Web Optimization – Part 2: Design and Navigation

Posted on: October 14, 2017

Web optimization is a process used to maximize the number of visitors who make a purchase online or begin the transaction process by contacting you. In this series, we’re looking at some of the factors involved in optimizing your website.

“Design” includes colours, fonts, shapes, and layout. “Navigation” includes the actual structure of pages and how they are linked together, as well as the presentation to users that allows them to get to the various pages.

While you always want your design to be appealing to your target market, it also needs to be purposeful, and can be helpful in building trust, keeping attention, and aiding in navigation. Let’s look at some specifics.

The design is consistent with the brand and throughout the site. Between hackers and scammers, how’s a person to know if they’ve landed on a legitimate and secure site? It’s definitely getting harder, so the little things count; like putting your logo front and center, and ensuring the colours and other design factors are consistent with your brand. For example, most of us are familiar with the Coca-Cola brand. Now, if you landed on a website that was supposed to be Coca-Cola’s but the main colours on the site were green and yellow, or the iconic font was switched to Times Roman, we’d get pretty suspicious. So, go with what your customers know.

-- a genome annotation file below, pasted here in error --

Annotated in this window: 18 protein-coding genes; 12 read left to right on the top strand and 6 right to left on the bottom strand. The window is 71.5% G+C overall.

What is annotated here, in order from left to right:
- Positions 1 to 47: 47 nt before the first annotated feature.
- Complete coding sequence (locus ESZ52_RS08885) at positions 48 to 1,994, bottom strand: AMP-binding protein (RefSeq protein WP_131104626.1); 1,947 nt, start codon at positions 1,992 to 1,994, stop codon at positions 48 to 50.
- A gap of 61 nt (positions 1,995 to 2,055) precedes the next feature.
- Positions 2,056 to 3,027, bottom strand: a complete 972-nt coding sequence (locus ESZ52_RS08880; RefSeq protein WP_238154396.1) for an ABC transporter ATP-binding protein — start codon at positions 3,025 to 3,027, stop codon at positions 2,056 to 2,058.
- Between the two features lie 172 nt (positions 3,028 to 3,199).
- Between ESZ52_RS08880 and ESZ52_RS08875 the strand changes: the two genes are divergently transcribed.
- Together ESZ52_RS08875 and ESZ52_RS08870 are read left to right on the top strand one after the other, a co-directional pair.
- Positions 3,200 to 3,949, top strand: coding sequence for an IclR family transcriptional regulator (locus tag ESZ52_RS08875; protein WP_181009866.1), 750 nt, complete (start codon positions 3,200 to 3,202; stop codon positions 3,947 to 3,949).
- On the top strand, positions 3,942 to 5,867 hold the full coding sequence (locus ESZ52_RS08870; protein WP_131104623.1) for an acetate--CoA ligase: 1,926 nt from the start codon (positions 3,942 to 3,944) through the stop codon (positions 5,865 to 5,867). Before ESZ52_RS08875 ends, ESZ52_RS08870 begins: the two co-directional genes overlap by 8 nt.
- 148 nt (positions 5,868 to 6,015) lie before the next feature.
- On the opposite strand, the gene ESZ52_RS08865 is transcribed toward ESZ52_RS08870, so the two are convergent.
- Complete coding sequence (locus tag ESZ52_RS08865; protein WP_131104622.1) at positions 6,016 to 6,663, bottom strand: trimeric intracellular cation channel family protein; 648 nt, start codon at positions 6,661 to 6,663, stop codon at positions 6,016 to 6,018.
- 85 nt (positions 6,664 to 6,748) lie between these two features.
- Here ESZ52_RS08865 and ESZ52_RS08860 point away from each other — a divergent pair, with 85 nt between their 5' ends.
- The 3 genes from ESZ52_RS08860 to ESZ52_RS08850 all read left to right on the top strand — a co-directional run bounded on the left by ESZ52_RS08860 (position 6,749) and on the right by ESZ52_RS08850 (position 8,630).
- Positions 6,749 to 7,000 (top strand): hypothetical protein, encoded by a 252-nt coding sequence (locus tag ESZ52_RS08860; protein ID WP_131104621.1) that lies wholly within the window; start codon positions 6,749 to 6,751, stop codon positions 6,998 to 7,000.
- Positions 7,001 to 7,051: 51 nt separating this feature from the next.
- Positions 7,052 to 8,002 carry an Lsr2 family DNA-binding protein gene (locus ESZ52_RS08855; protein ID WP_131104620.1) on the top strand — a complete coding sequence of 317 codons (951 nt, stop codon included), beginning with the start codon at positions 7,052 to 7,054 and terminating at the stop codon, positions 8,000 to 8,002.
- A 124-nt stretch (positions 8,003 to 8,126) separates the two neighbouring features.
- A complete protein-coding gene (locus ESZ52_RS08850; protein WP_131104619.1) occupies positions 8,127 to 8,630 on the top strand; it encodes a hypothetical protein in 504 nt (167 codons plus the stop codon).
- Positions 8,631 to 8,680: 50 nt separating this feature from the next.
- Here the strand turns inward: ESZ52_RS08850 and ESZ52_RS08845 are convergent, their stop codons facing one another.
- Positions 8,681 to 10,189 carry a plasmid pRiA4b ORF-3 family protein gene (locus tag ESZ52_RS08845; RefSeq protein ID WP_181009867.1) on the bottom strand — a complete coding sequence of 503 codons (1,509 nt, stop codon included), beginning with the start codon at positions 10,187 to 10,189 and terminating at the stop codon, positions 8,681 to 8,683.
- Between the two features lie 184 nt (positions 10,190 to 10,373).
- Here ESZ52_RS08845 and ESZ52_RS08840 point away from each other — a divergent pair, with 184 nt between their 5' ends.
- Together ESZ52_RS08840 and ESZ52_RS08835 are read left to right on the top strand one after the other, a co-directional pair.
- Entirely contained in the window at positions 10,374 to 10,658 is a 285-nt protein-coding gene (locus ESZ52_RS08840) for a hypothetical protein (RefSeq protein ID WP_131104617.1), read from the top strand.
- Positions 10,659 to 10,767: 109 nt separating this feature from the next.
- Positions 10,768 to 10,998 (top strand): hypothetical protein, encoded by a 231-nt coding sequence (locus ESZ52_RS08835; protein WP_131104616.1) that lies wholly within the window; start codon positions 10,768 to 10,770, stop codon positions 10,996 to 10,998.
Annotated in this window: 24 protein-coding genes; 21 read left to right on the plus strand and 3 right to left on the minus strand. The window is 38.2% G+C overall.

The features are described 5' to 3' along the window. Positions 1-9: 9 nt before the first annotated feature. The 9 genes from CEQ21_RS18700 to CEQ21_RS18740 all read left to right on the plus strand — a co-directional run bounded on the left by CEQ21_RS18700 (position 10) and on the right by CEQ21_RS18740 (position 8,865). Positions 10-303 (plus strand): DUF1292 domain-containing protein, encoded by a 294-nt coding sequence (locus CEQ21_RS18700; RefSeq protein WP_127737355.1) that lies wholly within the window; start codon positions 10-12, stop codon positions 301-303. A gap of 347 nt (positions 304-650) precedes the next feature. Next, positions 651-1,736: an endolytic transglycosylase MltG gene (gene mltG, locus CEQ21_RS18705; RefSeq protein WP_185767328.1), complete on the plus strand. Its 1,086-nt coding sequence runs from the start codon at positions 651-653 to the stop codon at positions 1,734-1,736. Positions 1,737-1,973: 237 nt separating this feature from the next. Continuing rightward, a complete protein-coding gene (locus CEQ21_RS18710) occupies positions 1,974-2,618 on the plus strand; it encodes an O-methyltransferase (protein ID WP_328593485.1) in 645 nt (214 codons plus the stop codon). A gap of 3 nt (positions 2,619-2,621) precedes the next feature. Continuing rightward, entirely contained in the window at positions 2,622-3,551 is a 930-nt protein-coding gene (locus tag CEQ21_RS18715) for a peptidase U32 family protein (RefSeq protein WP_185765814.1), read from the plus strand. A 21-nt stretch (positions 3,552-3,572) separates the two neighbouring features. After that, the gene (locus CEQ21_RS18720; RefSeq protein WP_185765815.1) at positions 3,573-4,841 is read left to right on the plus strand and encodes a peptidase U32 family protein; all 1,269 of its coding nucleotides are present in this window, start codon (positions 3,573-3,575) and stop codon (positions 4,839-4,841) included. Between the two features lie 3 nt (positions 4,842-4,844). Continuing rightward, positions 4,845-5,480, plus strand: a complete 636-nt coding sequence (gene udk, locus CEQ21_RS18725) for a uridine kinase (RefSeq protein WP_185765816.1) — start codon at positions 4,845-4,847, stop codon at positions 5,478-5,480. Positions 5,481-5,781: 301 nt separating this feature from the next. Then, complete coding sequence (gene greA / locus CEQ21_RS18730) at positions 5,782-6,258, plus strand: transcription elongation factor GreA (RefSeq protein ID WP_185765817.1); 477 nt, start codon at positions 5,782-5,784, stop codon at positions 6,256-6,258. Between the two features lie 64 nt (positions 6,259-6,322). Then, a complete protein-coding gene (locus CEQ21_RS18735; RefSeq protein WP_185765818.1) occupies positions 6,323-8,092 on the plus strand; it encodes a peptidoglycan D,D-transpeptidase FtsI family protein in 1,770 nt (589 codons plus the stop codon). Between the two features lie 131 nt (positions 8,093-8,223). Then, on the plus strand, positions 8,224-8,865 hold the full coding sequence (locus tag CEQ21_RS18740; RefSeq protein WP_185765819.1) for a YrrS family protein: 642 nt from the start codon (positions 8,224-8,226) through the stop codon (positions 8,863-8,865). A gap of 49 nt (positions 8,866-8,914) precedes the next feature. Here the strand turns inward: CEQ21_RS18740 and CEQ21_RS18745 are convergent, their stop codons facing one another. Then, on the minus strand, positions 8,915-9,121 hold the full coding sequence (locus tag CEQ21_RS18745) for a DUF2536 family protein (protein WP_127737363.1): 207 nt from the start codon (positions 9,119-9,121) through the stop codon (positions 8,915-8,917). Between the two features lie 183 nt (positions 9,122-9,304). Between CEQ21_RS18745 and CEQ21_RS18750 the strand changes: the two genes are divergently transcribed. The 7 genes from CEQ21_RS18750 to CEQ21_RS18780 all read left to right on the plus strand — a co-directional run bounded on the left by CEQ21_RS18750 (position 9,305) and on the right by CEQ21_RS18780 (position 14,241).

Consistency in design and layout on all pages, assists users to navigate the site (e.g. the menu bar stays put) and provides confirmation that they have not clicked on to an external location.

The web design and optimization assists with user navigation and interaction. Underlining links has become passé, but it is helpful to make links noticeable by using a different colour or font. If you have forms, calculators, or similar resources on your site, make it obvious what is intended to be input, and where it goes. Faint font italics that say something like, “Enter your name here,” are one example of how to avoid user frustration.

The design layout changes for optimal use on any sized device. This is very important these days with the number of people who access the web with their phones; but don’t forget about tablets, mini-tablets, and big screen users. What you want is a design and layout that recognizes each different type of device, and automatically alters itself.

Web Optimization – Part 1: The Home Page
Web Optimization – Part 2: Design & Navigation
Web Optimization – Part 3: Features & Functionality
Web Optimization – Part 4: Content
Web Optimization – Part 5: Performance